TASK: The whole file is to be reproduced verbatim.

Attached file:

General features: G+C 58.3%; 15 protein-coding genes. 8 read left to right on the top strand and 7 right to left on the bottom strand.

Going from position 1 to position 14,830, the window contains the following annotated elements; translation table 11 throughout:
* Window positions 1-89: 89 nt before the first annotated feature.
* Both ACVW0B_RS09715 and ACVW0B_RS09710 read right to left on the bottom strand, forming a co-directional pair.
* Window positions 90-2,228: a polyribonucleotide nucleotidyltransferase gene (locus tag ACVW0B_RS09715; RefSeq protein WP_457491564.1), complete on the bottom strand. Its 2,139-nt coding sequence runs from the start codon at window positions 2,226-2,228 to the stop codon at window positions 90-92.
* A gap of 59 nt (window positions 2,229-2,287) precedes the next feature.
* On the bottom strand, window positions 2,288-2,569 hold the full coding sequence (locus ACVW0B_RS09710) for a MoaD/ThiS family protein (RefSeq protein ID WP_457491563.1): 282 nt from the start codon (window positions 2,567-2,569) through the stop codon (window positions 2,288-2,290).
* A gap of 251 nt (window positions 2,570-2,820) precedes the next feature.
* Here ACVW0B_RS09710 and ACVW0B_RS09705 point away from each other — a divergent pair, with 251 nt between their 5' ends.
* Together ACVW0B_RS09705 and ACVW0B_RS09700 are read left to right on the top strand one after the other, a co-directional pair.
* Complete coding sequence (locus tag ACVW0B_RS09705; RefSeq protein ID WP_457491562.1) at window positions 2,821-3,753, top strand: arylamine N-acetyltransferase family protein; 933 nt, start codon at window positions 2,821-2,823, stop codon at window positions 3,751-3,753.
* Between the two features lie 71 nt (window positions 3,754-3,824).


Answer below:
General features: G+C 58.3%; 15 protein-coding genes. 8 read left to right on the top strand and 7 right to left on the bottom strand.

Going from position 1 to position 14,830, the window contains the following annotated elements; translation table 11 throughout:
* Window positions 1-89: 89 nt before the first annotated feature.
* Both ACVW0B_RS09715 and ACVW0B_RS09710 read right to left on the bottom strand, forming a co-directional pair.
* Window positions 90-2,228: a polyribonucleotide nucleotidyltransferase gene (locus tag ACVW0B_RS09715; RefSeq protein WP_457491564.1), complete on the bottom strand. Its 2,139-nt coding sequence runs from the start codon at window positions 2,226-2,228 to the stop codon at window positions 90-92.
* A gap of 59 nt (window positions 2,229-2,287) precedes the next feature.
* On the bottom strand, window positions 2,288-2,569 hold the full coding sequence (locus ACVW0B_RS09710) for a MoaD/ThiS family protein (RefSeq protein ID WP_457491563.1): 282 nt from the start codon (window positions 2,567-2,569) through the stop codon (window positions 2,288-2,290).
* A gap of 251 nt (window positions 2,570-2,820) precedes the next feature.
* Here ACVW0B_RS09710 and ACVW0B_RS09705 point away from each other — a divergent pair, with 251 nt between their 5' ends.
* Together ACVW0B_RS09705 and ACVW0B_RS09700 are read left to right on the top strand one after the other, a co-directional pair.
* Complete coding sequence (locus tag ACVW0B_RS09705; RefSeq protein ID WP_457491562.1) at window positions 2,821-3,753, top strand: arylamine N-acetyltransferase family protein; 933 nt, start codon at window positions 2,821-2,823, stop codon at window positions 3,751-3,753.
* Between the two features lie 71 nt (window positions 3,754-3,824).